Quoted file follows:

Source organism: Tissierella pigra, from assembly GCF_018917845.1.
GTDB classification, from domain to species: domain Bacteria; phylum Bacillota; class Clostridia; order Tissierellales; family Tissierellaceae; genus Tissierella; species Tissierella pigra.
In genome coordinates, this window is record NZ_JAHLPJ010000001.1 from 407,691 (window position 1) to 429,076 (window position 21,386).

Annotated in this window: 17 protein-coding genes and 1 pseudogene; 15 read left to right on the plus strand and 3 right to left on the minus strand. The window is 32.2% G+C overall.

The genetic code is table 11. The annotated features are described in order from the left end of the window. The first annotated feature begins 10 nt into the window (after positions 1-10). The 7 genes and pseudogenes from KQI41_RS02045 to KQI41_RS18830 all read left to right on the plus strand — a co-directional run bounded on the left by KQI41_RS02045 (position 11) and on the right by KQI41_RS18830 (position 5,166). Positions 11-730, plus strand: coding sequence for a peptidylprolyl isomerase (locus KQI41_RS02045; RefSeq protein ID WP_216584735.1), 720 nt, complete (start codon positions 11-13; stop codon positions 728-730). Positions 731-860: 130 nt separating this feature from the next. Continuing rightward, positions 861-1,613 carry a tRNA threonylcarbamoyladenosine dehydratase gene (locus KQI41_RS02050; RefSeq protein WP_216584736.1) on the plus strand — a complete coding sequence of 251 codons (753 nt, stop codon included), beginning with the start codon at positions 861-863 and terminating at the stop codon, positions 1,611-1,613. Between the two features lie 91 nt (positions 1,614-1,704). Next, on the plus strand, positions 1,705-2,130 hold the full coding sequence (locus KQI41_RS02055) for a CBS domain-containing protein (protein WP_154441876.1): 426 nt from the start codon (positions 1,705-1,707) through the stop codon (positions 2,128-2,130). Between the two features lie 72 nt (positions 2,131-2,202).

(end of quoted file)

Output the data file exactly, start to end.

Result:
Source organism: Tissierella pigra, from assembly GCF_018917845.1.
GTDB classification, from domain to species: domain Bacteria; phylum Bacillota; class Clostridia; order Tissierellales; family Tissierellaceae; genus Tissierella; species Tissierella pigra.
In genome coordinates, this window is record NZ_JAHLPJ010000001.1 from 407,691 (window position 1) to 429,076 (window position 21,386).

Annotated in this window: 17 protein-coding genes and 1 pseudogene; 15 read left to right on the plus strand and 3 right to left on the minus strand. The window is 32.2% G+C overall.

The genetic code is table 11. The annotated features are described in order from the left end of the window. The first annotated feature begins 10 nt into the window (after positions 1-10). The 7 genes and pseudogenes from KQI41_RS02045 to KQI41_RS18830 all read left to right on the plus strand — a co-directional run bounded on the left by KQI41_RS02045 (position 11) and on the right by KQI41_RS18830 (position 5,166). Positions 11-730, plus strand: coding sequence for a peptidylprolyl isomerase (locus KQI41_RS02045; RefSeq protein ID WP_216584735.1), 720 nt, complete (start codon positions 11-13; stop codon positions 728-730). Positions 731-860: 130 nt separating this feature from the next. Continuing rightward, positions 861-1,613 carry a tRNA threonylcarbamoyladenosine dehydratase gene (locus KQI41_RS02050; RefSeq protein WP_216584736.1) on the plus strand — a complete coding sequence of 251 codons (753 nt, stop codon included), beginning with the start codon at positions 861-863 and terminating at the stop codon, positions 1,611-1,613. Between the two features lie 91 nt (positions 1,614-1,704). Next, on the plus strand, positions 1,705-2,130 hold the full coding sequence (locus KQI41_RS02055) for a CBS domain-containing protein (protein WP_154441876.1): 426 nt from the start codon (positions 1,705-1,707) through the stop codon (positions 2,128-2,130). Between the two features lie 72 nt (positions 2,131-2,202).